It’s not every day that a Republican finance guy — one who remembers George W. Bush as a “terrific boss” — writes an op-ed in The New York Times imploring the nation to set up a carbon tax. Not this year, anyway; just a few years ago, it might’ve been ho-hum.

Once, the carbon tax was the conservative, free-market solution to the climate problem, as opposed to the big-government, heavy-handed-regulation solution. Now that so many Republicans don’t accept that there is any climate problem at all, the whole idea just looks like another evil tax to them. And when a former Treasury secretary under the GOP flag steps forward to advocate it — to insist that we have no choice, we’re crazy not to act fast and act big — it’s news.

In June of 2006, Henry Paulson left a position as CEO of Goldman Sachs to become secretary of the Treasury. At the time, Paulson reports telling President Bush and his economic team that he was fairly sure the country was headed for a financial crisis before the end of Bush’s last term, based on the size of hedge funds and the lack of transparency in the over-the-counter derivative market, though he wasn’t sure how specifically the collapse would happen.

When the crash happened a little over a year later, Paulson found himself bailing out the same financial institutions whose irresponsibility led to the collapse in the first place. “If you take a risk and make money? That’s good,” he told a reporter, years later. “But if you take a risk and the government has to come in and save you? Well, I understood the anger.”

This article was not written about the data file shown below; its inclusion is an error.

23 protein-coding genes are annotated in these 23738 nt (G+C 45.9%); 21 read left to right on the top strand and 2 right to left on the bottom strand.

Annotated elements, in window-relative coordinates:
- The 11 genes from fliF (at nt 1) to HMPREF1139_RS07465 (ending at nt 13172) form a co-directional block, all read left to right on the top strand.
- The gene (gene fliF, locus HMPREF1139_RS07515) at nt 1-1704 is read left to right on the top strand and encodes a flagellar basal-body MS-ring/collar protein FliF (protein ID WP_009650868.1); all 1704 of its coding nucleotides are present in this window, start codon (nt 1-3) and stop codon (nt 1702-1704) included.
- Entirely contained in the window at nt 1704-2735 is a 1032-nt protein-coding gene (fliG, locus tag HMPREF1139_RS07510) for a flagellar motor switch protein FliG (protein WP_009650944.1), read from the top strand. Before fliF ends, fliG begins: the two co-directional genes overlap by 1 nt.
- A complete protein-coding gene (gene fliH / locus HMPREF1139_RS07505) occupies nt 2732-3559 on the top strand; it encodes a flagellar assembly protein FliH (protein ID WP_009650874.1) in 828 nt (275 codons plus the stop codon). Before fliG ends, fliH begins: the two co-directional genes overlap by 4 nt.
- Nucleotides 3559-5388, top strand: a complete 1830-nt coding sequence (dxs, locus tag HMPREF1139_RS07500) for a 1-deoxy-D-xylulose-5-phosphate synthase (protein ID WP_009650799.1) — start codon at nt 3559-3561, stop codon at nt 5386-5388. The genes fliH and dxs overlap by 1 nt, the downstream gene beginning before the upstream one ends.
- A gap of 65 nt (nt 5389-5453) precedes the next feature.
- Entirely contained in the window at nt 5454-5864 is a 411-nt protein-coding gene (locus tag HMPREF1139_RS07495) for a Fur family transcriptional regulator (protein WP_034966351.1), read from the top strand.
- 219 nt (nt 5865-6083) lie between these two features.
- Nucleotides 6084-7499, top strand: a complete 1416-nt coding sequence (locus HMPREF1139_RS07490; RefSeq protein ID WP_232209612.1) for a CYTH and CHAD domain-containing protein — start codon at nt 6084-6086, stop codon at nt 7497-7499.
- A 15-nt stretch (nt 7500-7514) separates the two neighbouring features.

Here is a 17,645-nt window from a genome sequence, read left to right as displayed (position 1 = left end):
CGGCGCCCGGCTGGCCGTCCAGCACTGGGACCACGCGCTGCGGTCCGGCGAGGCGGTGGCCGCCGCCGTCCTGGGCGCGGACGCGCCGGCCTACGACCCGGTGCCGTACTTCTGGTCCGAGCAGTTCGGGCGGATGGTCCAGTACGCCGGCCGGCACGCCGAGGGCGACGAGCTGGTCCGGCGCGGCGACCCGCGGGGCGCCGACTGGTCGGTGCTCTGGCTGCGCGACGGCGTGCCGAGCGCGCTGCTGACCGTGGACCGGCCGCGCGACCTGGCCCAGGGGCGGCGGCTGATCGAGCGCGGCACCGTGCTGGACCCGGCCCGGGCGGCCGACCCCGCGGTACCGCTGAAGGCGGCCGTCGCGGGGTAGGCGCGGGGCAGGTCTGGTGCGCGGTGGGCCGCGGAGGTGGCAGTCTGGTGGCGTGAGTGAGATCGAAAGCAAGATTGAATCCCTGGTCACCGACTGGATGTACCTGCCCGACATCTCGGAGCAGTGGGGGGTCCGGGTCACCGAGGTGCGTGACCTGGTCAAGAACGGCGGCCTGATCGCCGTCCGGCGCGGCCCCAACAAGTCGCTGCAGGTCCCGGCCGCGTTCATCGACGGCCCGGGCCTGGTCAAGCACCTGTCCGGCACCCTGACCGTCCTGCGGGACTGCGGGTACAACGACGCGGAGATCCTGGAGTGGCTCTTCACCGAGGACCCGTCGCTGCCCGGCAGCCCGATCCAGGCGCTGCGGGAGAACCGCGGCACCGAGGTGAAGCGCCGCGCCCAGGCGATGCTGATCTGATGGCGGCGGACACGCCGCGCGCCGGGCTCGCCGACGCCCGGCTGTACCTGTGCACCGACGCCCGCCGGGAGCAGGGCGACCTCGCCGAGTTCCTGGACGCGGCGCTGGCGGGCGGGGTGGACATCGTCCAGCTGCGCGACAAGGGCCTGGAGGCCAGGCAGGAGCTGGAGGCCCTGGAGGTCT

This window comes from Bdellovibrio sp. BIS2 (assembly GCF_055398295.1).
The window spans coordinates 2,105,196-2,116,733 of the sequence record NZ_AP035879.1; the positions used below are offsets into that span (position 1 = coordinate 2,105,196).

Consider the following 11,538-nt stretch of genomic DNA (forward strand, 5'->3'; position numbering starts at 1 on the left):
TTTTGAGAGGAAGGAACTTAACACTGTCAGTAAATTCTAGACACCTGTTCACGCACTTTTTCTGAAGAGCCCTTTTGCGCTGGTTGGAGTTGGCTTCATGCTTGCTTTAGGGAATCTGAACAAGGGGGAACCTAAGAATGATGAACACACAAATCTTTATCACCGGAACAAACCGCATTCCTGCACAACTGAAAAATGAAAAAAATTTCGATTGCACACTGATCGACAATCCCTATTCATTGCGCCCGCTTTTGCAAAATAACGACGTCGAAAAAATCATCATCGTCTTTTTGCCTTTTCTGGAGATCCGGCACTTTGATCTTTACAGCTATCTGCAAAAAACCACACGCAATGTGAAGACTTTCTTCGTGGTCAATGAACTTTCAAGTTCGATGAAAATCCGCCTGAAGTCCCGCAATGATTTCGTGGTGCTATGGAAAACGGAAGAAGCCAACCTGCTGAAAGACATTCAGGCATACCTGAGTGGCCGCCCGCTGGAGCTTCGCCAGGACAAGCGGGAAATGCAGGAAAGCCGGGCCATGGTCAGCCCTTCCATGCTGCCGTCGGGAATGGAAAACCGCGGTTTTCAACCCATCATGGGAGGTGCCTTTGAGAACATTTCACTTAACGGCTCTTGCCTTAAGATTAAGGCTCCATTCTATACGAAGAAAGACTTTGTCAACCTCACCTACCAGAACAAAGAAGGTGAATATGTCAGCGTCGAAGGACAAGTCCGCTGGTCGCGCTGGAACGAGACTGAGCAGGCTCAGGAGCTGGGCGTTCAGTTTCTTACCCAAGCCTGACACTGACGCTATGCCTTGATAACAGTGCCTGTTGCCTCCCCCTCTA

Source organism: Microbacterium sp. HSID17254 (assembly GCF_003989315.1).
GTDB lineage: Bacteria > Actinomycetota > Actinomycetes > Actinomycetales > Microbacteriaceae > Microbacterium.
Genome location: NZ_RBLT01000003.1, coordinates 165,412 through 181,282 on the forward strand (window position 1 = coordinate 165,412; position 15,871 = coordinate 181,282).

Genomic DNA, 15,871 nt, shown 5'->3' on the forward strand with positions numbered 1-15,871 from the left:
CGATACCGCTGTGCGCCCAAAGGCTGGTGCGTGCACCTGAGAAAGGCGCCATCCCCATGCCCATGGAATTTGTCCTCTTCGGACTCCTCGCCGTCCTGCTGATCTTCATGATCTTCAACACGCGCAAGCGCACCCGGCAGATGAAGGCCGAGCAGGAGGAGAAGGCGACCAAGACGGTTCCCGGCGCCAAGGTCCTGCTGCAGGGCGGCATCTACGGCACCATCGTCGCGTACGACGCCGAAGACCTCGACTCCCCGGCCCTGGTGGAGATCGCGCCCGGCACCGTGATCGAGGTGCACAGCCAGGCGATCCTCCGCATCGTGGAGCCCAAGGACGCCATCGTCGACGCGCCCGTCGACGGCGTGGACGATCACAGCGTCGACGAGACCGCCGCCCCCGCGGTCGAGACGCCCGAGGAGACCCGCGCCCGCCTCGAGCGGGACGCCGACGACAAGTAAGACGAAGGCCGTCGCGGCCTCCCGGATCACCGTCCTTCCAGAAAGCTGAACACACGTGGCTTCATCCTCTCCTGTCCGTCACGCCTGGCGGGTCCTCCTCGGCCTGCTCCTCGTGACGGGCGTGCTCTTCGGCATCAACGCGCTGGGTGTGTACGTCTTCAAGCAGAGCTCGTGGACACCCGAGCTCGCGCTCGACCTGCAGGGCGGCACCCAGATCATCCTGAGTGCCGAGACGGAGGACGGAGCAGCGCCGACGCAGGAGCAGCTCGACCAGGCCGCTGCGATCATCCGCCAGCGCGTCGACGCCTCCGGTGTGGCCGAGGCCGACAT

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With history like this behind it, Paulson’s op-ed makes for some fascinating reading. Since stepping down from the Treasury in 2009, Paulson has fallen in with Tom Steyer and Michael Bloomberg, two other ex-finance guys who are trying to fold the financial risks associated with climate change into financial markets themselves, rather than outsourcing them to the government.

“Some members of my political party worry that pricing carbon is a ‘big government’ intervention,” Paulson writes. “In fact, it will reduce the role of government, which, on our present course, increasingly will be called on to help communities and regions affected by climate-related disasters like floods, drought-related crop failures and extreme weather like tornadoes, hurricanes and other violent storms.” Tuesday morning, Paulson, Steyer, and Bloomberg will release “Risky Business” — an ambitious attempt to translate the danger posed by climate change into financial terms.

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“The nature of a crisis is its unpredictability,” Paulson writes:

And as we all witnessed during the financial crisis, a chain reaction of cascading failures ensued from one intertwined part of the system to the next. It’s easy to see a single part in motion. It’s not so easy to calculate the resulting domino effect. That sort of contagion nearly took down the global financial system.

With that experience indelibly affecting my perspective, viewing climate change in terms of risk assessment and risk management makes clear to me that taking a cautiously conservative stance — that is, waiting for more information before acting — is actually taking a very radical risk. We’ll never know enough to resolve all of the uncertainties. But we know enough to recognize that we must act now.

In other words: Caution is the new risk. Paulson’s mechanism for mitigating that risk is such a fundamentally conservative approach that it’s a reminder of how much the dialogue on climate change has shifted within the Republican Party. It’s strange to be applauding Paulson for breaking ranks when, just a few years ago, the ranks were exactly where he is now. But hooray anyway.